Deadly Ever After

The Writing Adventures of The Undead Duo–Julie Hutchings and Kristen Strassel

Meet The New Boss, Same As The Old Boss

Today’s Brew:  More Pumpkin Spice.  I’m obsessed with the K cups, but I can’t stomach Pumpkin Spice Lattes. Too sweet.  I know, an angry mob of white girls is going to come take my yoga pants away.

by Kristen

There’s a new Bridget Jones book coming out.

While I applaud the idea of a 51 year old heroine, I’m kind of scratching my head why this series is being dusted off 10 years after the last movie was released.

Bridget Jones Diary

I’m not surprised.  Hollywood loves a remake, we know that.  Are any of them ever better than the original?  There’s a revamped Carrie coming out. The creepiest part of the original movie was Sissy Spacek. That cannot be recreated.  Ever.

You can’t out-creep this.

Entertainment is expensive to create.  Movies and TV shows cost millions of dollars to bring to you, books can cost thousands to launch.  Music videos and tours take an army to execute.  So anyone who’s funding these ventures obviously likes a sure bet.

But is this at the expense of the reader/watcher/listener?  Is there really nothing new worth investing in?

I can’t help but keep an eye on when agents and publishers say what they’re looking for on Twitter.  The #mswl (manuscript wishlist) tag on Twitter is always interesting. But Julie made an interesting and accurate observation.

Agents are looking for something fresh and new. Publishers are looking for something that will sell.

This means a lot of agented manuscripts will fall through the cracks. They might be different, but they’re risky. Again, I ask, what about the reader?

Fellow writer, Tammy Farrell watched a #mswl heavy day and remarked:  “I wouldn’t be interested in reading many of the books these agents are looking for.”

This should be eye opening for anyone working in publishing.  When I asked her more, Tammy said she wants to read adult books, and most of what she saw “wished” for was YA.  Did YA explode because publishing took away our other reading choices?  I gravitate to the YA section in Barnes and Noble, because the books are merchandised the best of any section in the store, and the covers draw me in.  I don’t get that luxury in the neglected Sci Fi section or even the Romance section (which is the top selling genre.)  I have to find those books on my own, through word of mouth and research.  Simply put, I have to work for what I really want.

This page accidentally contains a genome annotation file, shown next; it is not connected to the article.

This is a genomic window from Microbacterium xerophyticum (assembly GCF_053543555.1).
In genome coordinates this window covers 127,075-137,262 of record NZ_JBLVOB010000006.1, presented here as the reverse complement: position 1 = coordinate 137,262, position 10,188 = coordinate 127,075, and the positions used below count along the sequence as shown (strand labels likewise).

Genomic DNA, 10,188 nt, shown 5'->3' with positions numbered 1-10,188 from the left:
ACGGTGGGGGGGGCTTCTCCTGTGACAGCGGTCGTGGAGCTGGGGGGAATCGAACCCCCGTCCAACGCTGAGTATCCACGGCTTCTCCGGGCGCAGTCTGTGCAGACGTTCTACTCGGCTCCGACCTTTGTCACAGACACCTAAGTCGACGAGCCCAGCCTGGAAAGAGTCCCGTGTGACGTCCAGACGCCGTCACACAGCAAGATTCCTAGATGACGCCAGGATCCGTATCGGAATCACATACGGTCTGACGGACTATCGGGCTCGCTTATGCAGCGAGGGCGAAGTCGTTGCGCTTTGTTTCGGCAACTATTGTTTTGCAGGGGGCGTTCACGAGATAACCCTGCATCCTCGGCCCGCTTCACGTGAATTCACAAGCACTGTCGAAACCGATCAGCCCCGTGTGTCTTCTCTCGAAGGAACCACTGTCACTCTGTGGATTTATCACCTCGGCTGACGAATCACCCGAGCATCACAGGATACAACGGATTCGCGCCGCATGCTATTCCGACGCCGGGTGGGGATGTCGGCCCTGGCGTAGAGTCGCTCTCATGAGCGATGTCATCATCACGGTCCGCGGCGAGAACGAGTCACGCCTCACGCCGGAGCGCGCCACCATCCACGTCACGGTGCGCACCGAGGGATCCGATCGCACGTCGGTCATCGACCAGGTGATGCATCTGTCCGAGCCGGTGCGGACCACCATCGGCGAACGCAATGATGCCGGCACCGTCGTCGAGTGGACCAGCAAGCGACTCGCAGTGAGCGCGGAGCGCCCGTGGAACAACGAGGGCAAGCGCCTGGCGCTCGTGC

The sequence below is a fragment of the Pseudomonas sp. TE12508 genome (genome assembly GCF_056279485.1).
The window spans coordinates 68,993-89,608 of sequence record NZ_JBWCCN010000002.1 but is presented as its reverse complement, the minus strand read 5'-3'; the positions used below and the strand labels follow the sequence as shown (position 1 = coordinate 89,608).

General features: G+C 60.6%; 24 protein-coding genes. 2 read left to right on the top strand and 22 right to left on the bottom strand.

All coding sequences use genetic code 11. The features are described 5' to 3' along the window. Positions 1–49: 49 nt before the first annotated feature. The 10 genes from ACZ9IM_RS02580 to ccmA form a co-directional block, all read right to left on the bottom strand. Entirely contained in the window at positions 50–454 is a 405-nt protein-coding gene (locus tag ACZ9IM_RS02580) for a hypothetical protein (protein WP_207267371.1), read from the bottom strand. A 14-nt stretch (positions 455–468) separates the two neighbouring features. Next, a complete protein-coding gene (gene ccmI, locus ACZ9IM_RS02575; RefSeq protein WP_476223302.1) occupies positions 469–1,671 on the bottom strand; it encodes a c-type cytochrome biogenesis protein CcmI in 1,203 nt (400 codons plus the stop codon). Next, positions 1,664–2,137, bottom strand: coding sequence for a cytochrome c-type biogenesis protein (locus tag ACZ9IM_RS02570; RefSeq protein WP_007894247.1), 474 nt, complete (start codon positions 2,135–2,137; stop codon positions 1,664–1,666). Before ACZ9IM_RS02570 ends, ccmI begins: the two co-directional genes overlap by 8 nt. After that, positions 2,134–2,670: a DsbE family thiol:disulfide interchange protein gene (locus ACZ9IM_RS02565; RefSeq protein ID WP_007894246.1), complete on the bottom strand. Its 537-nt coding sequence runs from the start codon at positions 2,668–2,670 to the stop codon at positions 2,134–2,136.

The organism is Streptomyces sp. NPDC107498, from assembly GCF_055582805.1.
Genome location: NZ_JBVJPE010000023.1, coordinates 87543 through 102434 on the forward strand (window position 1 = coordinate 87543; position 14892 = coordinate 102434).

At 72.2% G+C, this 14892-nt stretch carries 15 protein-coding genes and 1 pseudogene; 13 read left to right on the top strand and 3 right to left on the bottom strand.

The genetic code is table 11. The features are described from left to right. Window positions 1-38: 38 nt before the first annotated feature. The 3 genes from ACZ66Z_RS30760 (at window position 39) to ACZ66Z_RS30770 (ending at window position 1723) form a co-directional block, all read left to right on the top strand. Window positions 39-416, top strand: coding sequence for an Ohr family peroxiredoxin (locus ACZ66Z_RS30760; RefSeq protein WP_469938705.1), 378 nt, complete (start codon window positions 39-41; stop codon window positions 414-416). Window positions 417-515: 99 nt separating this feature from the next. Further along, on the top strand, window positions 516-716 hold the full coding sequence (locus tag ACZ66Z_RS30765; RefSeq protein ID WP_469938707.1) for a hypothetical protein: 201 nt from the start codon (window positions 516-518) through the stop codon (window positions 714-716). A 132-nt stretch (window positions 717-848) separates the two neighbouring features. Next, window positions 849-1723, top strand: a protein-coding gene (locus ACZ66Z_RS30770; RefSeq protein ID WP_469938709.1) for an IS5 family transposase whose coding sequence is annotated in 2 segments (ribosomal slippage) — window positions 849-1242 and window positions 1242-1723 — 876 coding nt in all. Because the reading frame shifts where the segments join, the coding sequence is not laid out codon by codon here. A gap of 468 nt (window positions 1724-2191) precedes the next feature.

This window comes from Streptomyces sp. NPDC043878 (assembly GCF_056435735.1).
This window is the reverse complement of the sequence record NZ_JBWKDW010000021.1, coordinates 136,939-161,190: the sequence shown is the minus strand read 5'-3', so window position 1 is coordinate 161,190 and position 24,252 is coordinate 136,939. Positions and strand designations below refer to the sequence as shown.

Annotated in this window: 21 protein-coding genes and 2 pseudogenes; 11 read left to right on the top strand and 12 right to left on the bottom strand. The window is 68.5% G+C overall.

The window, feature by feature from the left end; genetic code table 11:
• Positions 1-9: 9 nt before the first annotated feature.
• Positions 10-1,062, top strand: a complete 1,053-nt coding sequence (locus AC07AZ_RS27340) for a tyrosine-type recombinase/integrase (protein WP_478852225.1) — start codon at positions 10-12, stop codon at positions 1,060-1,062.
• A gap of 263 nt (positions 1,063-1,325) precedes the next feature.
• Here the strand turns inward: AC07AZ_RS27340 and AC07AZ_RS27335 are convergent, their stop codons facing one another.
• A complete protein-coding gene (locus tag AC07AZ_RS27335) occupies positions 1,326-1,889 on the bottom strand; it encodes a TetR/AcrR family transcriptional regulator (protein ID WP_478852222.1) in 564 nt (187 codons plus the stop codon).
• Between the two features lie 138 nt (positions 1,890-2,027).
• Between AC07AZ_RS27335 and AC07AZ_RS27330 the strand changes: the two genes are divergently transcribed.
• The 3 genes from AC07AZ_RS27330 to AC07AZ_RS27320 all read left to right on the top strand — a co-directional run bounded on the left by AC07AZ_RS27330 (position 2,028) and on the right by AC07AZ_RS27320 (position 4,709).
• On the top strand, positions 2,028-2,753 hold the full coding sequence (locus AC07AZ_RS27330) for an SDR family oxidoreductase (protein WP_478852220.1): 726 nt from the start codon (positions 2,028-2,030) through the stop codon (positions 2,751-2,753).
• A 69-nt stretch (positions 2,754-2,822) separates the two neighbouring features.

I’ve had this same complaint about music for a long time.  If I don’t listen to the top 40 or country station, it’s hard to find a song that’s less that 20 years old on the radio.  So, by what the radio is telling me, that means there’s no rock music made in the last 20 years worth championing?  Bull. Shit. Top 40 and Country are sure bets right now.  Rock is risky.  I have to dig on Myspace Radio, Spotify, or simply just ask a teenager what’s good and new.  Think of all the great talent that’s getting neglected. What if the next Led Zepplin or Jimi Hendrix gave up because they just couldn’t financially justify pursuing their music anymore? That pisses me off.  Just as much as being forced to listen to ACDC for the ten thousandth time.

Artists and consumers are losing out.  Eventually, as consumers get more savvy, they will cut out the corporate, mainstream middle man to find what they are looking for. Finally, it will be the publishers and big music companies that will be missing out.

I’m excited about this.  We need to be looking forward for the next big thing, not backward.

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One thought on “Meet The New Boss, Same As The Old Boss

  1. Most of my favorite music these days is stuff you won’t find on the radio. I don’t know how I find it. I just stumble across it.

    I’ve stumbled across some great books I’ve never heard of, too. But I don’t know how I found them. So maybe part of the issue is how to market and advertise the good stuff better in order to reach your target audience.

So what do you think?

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